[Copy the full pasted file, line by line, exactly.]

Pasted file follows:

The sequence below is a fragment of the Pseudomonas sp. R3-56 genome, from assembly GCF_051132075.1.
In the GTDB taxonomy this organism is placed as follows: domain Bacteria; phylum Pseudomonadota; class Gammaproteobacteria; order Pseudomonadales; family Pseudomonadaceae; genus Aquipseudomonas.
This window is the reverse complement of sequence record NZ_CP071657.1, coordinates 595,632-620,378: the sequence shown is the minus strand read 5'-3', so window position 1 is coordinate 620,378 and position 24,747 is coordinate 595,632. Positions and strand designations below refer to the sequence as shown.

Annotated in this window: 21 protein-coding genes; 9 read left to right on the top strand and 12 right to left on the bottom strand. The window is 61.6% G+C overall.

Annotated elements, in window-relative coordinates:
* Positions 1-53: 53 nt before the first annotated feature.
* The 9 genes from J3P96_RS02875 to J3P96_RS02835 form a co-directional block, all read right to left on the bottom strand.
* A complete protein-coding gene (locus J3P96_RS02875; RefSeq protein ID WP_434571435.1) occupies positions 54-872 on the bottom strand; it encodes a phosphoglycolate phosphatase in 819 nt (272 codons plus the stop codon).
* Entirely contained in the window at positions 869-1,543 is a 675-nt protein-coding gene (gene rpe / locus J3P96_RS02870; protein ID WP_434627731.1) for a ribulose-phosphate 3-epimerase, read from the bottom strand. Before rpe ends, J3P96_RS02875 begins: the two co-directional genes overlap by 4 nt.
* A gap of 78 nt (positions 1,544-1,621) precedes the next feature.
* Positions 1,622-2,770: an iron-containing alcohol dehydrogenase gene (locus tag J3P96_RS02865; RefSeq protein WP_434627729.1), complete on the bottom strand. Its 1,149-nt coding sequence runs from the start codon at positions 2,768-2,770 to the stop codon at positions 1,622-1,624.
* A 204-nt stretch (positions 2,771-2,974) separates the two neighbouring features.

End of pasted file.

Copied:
The sequence below is a fragment of the Pseudomonas sp. R3-56 genome, from assembly GCF_051132075.1.
In the GTDB taxonomy this organism is placed as follows: domain Bacteria; phylum Pseudomonadota; class Gammaproteobacteria; order Pseudomonadales; family Pseudomonadaceae; genus Aquipseudomonas.
This window is the reverse complement of sequence record NZ_CP071657.1, coordinates 595,632-620,378: the sequence shown is the minus strand read 5'-3', so window position 1 is coordinate 620,378 and position 24,747 is coordinate 595,632. Positions and strand designations below refer to the sequence as shown.

Annotated in this window: 21 protein-coding genes; 9 read left to right on the top strand and 12 right to left on the bottom strand. The window is 61.6% G+C overall.

Annotated elements, in window-relative coordinates:
* Positions 1-53: 53 nt before the first annotated feature.
* The 9 genes from J3P96_RS02875 to J3P96_RS02835 form a co-directional block, all read right to left on the bottom strand.
* A complete protein-coding gene (locus J3P96_RS02875; RefSeq protein ID WP_434571435.1) occupies positions 54-872 on the bottom strand; it encodes a phosphoglycolate phosphatase in 819 nt (272 codons plus the stop codon).
* Entirely contained in the window at positions 869-1,543 is a 675-nt protein-coding gene (gene rpe / locus J3P96_RS02870; protein ID WP_434627731.1) for a ribulose-phosphate 3-epimerase, read from the bottom strand. Before rpe ends, J3P96_RS02875 begins: the two co-directional genes overlap by 4 nt.
* A gap of 78 nt (positions 1,544-1,621) precedes the next feature.
* Positions 1,622-2,770: an iron-containing alcohol dehydrogenase gene (locus tag J3P96_RS02865; RefSeq protein WP_434627729.1), complete on the bottom strand. Its 1,149-nt coding sequence runs from the start codon at positions 2,768-2,770 to the stop codon at positions 1,622-1,624.
* A 204-nt stretch (positions 2,771-2,974) separates the two neighbouring features.